When the slider contact 30 is assembled to the actuator 36, the loop portion is inserted into the recess 86 and around the retaining finger or peg 87. As can best be seen in FIGS. 4 and 11, the latching arm 92 extends over the side wall of the actuator 36 and the flange portion 94 is received in the latching recess 88. As a result, the slider contact 30 is held in position on the actuator 36, but advantageously is held somewhat loosely. The rear face of the loop portion abuts against a supporting wall 96 at the inside of the recess 86. Since the loop portion is somewhat reslient, it is compressed upon engagement with the blade portions 66 of the terminals 24 and provides a desirable resilient contact operation.

In the assembly of the switch 20, the slider contacts 30 are mounted on the actuator assembly 26 prior to mounting the assembly 26 in the housing member 32. When the actuator assembly is placed into position, the slider contacts are received within the housinb cavity 46 and are retained in position by means of the retaining pegs 87, the latching arms 92, and engagement with the side walls 42 and 44 of the housing member 32. As appears with reference to FIG. 4, when the terminals 24 are thereafter inserted into recesses 68 in the housing member, the inclined tabs 72 cam the slider contacts 30 inwardly to permit entry of the terminals to the desired position.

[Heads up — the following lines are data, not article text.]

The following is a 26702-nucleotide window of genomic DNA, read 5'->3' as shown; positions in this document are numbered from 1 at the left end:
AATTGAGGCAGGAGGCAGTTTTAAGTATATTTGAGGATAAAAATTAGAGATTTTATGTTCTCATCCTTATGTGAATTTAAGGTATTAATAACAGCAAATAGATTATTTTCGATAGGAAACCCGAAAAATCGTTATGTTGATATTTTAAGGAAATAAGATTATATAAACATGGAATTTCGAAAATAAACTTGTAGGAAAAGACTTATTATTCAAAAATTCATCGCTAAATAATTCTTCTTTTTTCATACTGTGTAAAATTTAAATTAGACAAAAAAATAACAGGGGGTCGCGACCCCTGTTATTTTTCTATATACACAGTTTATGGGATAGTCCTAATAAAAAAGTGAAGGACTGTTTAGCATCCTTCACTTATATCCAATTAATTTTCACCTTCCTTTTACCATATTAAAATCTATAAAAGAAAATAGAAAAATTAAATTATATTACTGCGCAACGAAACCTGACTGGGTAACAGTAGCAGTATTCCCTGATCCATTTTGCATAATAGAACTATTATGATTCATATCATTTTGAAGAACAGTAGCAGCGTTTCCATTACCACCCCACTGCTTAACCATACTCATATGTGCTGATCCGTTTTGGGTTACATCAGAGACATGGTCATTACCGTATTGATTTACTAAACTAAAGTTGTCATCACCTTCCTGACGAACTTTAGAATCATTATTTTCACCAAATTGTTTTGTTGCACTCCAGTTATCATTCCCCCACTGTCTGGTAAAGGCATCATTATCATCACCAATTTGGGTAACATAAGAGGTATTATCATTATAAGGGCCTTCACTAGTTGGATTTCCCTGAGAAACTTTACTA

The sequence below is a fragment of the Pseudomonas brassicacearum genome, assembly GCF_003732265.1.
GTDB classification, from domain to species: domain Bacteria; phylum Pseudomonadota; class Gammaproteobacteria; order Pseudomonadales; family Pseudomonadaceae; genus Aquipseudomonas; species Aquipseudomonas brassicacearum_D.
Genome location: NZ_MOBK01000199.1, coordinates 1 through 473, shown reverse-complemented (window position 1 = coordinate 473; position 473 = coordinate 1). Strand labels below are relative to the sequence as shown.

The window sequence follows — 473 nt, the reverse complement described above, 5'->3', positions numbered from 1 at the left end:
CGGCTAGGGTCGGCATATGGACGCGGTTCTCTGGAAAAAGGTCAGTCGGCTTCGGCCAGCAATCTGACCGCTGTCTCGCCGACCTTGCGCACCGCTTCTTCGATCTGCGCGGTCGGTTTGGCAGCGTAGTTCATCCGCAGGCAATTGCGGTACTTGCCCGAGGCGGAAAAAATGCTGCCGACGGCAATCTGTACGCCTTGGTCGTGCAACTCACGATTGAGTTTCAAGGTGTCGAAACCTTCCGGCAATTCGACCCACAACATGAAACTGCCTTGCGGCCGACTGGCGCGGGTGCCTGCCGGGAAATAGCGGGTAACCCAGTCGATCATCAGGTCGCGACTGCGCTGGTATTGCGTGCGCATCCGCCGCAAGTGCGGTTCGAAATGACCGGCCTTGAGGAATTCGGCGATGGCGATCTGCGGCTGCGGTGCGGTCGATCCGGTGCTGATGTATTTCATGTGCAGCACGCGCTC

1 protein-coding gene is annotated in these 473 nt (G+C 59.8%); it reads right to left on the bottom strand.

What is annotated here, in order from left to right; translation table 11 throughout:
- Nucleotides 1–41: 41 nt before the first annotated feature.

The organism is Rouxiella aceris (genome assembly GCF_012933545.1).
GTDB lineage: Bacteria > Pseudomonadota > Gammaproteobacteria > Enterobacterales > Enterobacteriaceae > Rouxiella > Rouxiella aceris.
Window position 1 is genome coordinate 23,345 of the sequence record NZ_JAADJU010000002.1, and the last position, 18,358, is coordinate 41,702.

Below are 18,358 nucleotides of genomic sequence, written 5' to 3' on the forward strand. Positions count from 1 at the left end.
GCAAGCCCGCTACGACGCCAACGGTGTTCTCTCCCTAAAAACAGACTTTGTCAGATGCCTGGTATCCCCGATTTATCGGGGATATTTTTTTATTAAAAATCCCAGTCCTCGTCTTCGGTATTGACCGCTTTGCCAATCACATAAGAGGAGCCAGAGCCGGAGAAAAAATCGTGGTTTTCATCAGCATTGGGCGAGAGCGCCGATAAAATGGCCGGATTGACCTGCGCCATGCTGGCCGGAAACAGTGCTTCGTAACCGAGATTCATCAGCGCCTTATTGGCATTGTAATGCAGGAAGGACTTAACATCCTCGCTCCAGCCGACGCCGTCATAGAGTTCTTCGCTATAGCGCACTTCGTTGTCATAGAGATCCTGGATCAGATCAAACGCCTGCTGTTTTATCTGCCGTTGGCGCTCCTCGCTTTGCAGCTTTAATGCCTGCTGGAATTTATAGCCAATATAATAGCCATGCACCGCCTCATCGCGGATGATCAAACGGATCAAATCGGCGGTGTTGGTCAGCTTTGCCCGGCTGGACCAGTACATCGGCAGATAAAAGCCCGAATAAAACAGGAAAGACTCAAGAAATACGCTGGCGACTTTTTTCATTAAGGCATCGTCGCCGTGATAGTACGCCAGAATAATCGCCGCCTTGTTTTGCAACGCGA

Another important feature of the present invention resides in the provision of the novel indexing mechanism 28. Importantly, this mechanism requires the fabrication and the assembly of no parts other than those required for the switching function. Thus, in the illustrated arrangement, the entire indexing mechanism 28 is formed integrally with the housing member 32 and the actuator member 36.

In accordance with the invention, the indexing mechanism 28 includes a cam block 100 integral with the housing member 32, together with a cam follower 102 integral with the actuator 36. When the switch is assembled, it is not necessary to fabricate and assemble additional parts such as separate pins, retainers, springs and the like in order to achieve the desired indexing function.